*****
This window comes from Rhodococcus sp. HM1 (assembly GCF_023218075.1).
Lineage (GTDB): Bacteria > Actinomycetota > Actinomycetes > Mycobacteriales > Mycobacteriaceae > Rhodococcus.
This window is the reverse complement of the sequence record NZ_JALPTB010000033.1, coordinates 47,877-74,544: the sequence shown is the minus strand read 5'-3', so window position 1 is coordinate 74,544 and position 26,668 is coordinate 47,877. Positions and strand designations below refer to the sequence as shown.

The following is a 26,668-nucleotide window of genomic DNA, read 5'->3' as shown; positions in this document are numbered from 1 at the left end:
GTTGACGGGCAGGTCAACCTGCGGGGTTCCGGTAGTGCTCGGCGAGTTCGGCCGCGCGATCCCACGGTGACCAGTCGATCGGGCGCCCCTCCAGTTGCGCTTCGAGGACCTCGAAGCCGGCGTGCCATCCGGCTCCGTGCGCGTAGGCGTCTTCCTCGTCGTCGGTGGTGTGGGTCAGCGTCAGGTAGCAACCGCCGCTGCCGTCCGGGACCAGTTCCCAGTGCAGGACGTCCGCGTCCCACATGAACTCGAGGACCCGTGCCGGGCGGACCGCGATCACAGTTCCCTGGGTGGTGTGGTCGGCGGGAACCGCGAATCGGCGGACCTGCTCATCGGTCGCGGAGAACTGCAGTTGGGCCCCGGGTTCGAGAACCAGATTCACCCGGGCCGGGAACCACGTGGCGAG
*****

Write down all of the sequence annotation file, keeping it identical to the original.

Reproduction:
This window comes from Rhodococcus sp. HM1 (assembly GCF_023218075.1).
Lineage (GTDB): Bacteria > Actinomycetota > Actinomycetes > Mycobacteriales > Mycobacteriaceae > Rhodococcus.
This window is the reverse complement of the sequence record NZ_JALPTB010000033.1, coordinates 47,877-74,544: the sequence shown is the minus strand read 5'-3', so window position 1 is coordinate 74,544 and position 26,668 is coordinate 47,877. Positions and strand designations below refer to the sequence as shown.

The following is a 26,668-nucleotide window of genomic DNA, read 5'->3' as shown; positions in this document are numbered from 1 at the left end:
GTTGACGGGCAGGTCAACCTGCGGGGTTCCGGTAGTGCTCGGCGAGTTCGGCCGCGCGATCCCACGGTGACCAGTCGATCGGGCGCCCCTCCAGTTGCGCTTCGAGGACCTCGAAGCCGGCGTGCCATCCGGCTCCGTGCGCGTAGGCGTCTTCCTCGTCGTCGGTGGTGTGGGTCAGCGTCAGGTAGCAACCGCCGCTGCCGTCCGGGACCAGTTCCCAGTGCAGGACGTCCGCGTCCCACATGAACTCGAGGACCCGTGCCGGGCGGACCGCGATCACAGTTCCCTGGGTGGTGTGGTCGGCGGGAACCGCGAATCGGCGGACCTGCTCATCGGTCGCGGAGAACTGCAGTTGGGCCCCGGGTTCGAGAACCAGATTCACCCGGGCCGGGAACCACGTGGCGAG